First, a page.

Bigotry is “An American Problem”

In 1921, at a time of widespread, virulent defamation of Jews, John Webster Spargo, a lay Methodist minister, social critic and activist, said “It should not be left to men and women of the Jewish faith to fight this evil … Anti-Semitism commands our special attention today … but my plea is not for pro-Semitism.” Rather, he opposed efforts to “divide our citizenship on religious lines.” He did so out of “loyalty to American ideals.” In a lecture later that year, Spargo called religious hatred “American treason.” In his eyes, the “Jews’ problem” was actually an American problem.

“Religious Hatred is American Treason,” published on March 15 by Huffington Post, highlights a previous period in U.S. history when members of one faith community spoke up for others who were under attack. The author, CBB board member Rabbi Nancy Fuchs-Kreimer, directs Multifaith Studies and Initiatives at the Reconstructionist Rabbinical College and sits on the steering committee for “Shoulder-to-Shoulder: Standing with American Muslims, Standing for American Values.”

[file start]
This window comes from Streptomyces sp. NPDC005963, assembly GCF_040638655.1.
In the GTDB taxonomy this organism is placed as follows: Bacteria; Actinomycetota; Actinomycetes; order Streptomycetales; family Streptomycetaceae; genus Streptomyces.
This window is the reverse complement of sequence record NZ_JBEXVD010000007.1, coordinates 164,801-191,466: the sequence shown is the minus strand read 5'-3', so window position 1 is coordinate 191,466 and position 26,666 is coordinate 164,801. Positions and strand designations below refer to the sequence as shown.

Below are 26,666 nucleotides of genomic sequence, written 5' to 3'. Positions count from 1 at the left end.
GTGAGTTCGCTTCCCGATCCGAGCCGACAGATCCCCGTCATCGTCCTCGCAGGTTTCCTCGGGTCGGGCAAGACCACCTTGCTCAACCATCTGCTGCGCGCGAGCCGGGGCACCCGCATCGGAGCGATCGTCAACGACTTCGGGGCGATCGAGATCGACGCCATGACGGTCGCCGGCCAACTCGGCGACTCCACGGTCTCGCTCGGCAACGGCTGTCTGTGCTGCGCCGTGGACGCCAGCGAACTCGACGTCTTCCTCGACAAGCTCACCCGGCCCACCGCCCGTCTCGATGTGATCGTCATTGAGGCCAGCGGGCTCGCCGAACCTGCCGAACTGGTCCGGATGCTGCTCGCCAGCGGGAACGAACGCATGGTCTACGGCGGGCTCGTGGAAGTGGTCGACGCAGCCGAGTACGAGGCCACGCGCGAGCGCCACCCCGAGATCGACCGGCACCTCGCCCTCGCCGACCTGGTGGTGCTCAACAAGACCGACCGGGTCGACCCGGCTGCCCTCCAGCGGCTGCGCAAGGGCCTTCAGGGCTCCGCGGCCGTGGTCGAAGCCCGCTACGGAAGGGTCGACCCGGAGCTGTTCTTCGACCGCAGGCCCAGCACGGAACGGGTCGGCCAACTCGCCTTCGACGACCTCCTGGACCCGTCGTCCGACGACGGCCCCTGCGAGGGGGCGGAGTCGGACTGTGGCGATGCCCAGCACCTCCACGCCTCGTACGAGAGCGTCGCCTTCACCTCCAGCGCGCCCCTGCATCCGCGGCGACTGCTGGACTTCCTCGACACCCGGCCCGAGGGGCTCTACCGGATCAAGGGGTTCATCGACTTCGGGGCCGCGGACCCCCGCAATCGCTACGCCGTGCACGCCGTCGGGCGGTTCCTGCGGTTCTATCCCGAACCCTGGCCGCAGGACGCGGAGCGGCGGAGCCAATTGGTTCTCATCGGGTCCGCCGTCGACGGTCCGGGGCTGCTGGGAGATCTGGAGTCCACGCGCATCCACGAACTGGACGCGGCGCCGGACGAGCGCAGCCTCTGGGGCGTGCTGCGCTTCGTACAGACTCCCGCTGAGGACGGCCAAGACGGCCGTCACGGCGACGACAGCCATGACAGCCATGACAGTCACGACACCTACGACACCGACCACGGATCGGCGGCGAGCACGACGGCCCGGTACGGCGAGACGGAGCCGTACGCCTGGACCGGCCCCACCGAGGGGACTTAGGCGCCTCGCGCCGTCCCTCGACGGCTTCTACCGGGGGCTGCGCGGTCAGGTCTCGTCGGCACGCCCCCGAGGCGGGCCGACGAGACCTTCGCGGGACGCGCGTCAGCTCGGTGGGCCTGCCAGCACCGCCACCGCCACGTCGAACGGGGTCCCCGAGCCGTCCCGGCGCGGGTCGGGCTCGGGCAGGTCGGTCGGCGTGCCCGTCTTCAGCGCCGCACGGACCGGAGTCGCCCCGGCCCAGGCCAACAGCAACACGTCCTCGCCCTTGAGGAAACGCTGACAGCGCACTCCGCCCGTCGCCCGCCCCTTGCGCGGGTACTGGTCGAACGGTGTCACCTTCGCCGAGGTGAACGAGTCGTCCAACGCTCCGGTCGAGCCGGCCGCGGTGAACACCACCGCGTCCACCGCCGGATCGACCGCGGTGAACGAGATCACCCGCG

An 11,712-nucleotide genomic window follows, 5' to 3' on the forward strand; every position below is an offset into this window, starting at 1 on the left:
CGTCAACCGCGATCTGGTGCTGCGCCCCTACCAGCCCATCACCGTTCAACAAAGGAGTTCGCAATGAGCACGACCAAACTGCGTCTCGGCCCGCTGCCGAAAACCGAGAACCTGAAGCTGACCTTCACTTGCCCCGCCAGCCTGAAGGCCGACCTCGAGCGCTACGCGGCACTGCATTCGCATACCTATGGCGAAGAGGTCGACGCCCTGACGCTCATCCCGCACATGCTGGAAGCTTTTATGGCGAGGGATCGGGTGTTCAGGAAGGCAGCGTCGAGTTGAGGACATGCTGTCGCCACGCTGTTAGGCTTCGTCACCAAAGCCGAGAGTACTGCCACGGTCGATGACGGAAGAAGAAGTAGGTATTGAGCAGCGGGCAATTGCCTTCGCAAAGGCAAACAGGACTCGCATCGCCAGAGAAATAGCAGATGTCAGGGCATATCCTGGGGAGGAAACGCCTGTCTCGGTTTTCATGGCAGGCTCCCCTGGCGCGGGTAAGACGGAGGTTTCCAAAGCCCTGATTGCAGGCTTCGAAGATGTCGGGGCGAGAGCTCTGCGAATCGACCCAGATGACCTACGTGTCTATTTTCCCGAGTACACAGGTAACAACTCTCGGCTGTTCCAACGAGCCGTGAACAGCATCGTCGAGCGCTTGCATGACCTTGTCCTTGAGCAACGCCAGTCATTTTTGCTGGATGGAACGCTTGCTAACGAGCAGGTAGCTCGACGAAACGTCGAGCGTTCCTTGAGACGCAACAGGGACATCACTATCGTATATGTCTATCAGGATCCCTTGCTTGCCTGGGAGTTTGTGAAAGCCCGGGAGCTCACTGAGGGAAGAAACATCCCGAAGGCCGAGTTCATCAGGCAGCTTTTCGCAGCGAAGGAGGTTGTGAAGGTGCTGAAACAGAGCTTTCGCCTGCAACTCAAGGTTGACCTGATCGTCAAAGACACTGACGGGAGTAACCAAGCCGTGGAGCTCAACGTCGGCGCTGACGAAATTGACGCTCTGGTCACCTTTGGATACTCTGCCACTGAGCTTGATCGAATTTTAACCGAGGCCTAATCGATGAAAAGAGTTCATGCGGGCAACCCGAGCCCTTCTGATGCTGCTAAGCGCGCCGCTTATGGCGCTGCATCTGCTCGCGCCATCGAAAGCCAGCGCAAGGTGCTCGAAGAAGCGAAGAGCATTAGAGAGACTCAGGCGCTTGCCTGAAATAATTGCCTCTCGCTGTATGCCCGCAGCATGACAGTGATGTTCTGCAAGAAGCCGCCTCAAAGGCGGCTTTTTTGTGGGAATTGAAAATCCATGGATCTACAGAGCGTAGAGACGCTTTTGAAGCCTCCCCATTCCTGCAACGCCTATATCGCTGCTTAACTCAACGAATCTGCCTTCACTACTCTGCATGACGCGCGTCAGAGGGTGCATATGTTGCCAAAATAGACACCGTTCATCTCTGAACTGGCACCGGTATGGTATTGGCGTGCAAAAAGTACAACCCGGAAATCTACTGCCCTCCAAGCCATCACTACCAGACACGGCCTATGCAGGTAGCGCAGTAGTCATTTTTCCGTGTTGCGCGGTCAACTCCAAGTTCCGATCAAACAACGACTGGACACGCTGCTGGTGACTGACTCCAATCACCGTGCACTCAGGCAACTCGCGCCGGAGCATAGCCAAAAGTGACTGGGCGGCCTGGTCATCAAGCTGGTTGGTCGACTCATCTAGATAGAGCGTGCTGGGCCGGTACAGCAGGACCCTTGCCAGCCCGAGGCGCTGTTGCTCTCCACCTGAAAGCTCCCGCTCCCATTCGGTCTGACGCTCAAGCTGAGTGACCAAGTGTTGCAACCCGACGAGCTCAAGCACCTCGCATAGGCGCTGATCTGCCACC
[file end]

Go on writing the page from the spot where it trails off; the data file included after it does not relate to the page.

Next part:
The multi-faith “Shoulder-to-Shoulder” coalition, which includes several CBB advisors, stood together last week issuing a joint Statement Against Extremism of All Kinds. CBB continues to work with this coalition and other religious leaders seeking faith-based responses to the attacks on Muslims/Islam and others. Please share your news and thoughts.

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